The first answer concerns the business itself, while the second answer concerns the sales process. It is during the sales process that the how, when, and why of selling are examined. In this article, I will address the business issues focusing on the factors that you, as a business owner, can influence in your existing business to improve value. This isn't about inventing a new mouse trap, but rather to give you an overview of basic steps you can take.
Last year, I wrote an article on the basic math of valuations that presented the risk return curve. A company will attract a higher multiple if it moves to the left on the risk return curve. This means that a higher multiple is paid for lower risk. However, the biggest driver in attaining a higher multiple is a company's profitable growth prospects, which can and should already be evidenced by a historical profitable growth trend.
How the "Growth" Math WorksLet’s look at the public markets for an illustration. The dividend discount model asserts that the fair value of a stock is the present value of all future dividends. I'm going to get into some math, so bear with me.
The formula is as follows: fair value of a stock = DPS(1) / Ks-g, where the expected future dividend stream is divided by the required rate of return (Ks) minus the expected growth rate (g). If a dividend is $5.00, and the required rate of return is 20%, then the fair value of the share price is $25.00 ($5.00/0.2) according to this model. If the expected growth rate is 10% then the fair value jumps to $50.00 ($5.00/0.1). The growth rate lowers the required rate of return and increases the fair value of a stock. In this case, 10% per annum growth translates into a 100% price improvement. That is a tremendous amount. The real world experience is not as exact, but the illustration demonstrates the logic and impact of growth prospects on company value.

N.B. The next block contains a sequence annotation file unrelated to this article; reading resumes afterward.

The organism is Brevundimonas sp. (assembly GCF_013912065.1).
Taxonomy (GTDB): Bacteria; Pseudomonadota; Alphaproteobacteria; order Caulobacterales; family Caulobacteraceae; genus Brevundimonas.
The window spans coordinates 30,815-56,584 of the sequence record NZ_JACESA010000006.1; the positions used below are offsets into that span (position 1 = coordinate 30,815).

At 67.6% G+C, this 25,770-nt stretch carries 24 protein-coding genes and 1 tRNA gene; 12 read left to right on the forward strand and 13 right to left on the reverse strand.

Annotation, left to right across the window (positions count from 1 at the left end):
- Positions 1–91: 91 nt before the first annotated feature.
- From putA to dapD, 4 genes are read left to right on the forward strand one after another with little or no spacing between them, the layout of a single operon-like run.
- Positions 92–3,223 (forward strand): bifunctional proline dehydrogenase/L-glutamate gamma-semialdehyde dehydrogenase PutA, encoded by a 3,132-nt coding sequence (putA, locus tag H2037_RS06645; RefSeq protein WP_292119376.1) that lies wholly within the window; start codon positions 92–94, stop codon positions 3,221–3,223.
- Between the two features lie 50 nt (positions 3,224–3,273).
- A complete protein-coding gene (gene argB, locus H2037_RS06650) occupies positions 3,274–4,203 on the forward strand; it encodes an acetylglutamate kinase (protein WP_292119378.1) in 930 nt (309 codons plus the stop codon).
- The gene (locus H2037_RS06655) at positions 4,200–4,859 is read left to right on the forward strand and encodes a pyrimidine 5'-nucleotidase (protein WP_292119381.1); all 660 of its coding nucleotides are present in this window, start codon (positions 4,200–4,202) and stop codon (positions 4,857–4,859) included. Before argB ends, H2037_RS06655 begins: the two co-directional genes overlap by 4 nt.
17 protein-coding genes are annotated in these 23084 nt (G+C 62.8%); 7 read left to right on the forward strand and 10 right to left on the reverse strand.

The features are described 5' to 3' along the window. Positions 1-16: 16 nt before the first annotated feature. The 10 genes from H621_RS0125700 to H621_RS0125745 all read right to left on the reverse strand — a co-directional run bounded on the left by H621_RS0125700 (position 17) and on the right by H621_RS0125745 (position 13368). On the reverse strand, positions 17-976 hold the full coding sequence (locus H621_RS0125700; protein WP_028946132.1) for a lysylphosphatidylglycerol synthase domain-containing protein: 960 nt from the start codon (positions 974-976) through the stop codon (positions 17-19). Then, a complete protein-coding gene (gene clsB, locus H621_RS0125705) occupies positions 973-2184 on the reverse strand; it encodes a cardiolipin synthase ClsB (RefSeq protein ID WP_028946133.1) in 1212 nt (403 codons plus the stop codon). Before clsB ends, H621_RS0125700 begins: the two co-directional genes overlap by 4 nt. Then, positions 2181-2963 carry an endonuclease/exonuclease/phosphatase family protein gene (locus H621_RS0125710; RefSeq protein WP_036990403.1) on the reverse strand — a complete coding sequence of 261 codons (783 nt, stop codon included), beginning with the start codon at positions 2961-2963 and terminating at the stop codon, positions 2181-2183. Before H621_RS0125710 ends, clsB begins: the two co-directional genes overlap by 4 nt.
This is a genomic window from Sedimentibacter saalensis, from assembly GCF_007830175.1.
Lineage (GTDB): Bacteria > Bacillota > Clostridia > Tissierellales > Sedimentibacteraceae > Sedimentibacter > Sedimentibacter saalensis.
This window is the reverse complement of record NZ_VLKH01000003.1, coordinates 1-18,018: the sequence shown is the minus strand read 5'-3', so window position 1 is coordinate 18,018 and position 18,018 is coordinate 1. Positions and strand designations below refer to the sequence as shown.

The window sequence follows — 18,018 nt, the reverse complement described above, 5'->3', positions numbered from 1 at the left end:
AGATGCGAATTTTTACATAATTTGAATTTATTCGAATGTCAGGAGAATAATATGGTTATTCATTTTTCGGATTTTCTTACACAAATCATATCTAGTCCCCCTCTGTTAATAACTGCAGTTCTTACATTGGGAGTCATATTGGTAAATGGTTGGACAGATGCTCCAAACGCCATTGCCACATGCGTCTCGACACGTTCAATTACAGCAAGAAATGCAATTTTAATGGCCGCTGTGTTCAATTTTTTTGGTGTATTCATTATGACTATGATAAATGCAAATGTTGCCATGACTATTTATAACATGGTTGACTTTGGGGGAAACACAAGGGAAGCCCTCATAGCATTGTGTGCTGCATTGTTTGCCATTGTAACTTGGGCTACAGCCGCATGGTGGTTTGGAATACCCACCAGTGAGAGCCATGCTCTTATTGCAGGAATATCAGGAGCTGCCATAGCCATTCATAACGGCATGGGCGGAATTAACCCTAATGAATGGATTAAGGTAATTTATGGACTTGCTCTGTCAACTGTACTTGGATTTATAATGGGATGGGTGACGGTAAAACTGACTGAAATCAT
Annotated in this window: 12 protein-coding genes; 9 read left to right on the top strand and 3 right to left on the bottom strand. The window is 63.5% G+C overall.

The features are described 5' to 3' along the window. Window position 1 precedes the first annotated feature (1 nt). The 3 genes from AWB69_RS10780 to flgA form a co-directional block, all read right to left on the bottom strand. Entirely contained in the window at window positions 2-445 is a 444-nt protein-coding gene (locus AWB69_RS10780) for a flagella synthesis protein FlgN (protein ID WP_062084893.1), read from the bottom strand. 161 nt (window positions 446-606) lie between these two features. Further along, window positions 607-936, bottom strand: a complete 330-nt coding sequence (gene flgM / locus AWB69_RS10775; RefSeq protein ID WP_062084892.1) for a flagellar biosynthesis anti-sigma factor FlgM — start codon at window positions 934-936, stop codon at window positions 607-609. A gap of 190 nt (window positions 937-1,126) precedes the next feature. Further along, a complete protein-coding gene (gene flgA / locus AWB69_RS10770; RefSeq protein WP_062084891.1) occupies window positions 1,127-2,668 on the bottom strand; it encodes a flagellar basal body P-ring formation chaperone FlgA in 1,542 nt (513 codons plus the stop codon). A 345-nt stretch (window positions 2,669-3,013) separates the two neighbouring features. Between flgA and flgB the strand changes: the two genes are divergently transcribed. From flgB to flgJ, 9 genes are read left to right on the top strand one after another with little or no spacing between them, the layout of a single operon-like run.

The same logic applies to EBITDA growth for private companies. Returning to the example provided in my previous article, a company sustainably generating $5 million in EBITDA is valued at $20 million, four times EBITDA, the equivalent to generating a 25% return on capital per annum. if this company were growing at 20% per annum, the multiple could quite readily improve to 6 or 7 resulting in a valuation of $30 to $35 million. Again, not quite as exact as the formula but the results are still very substantial.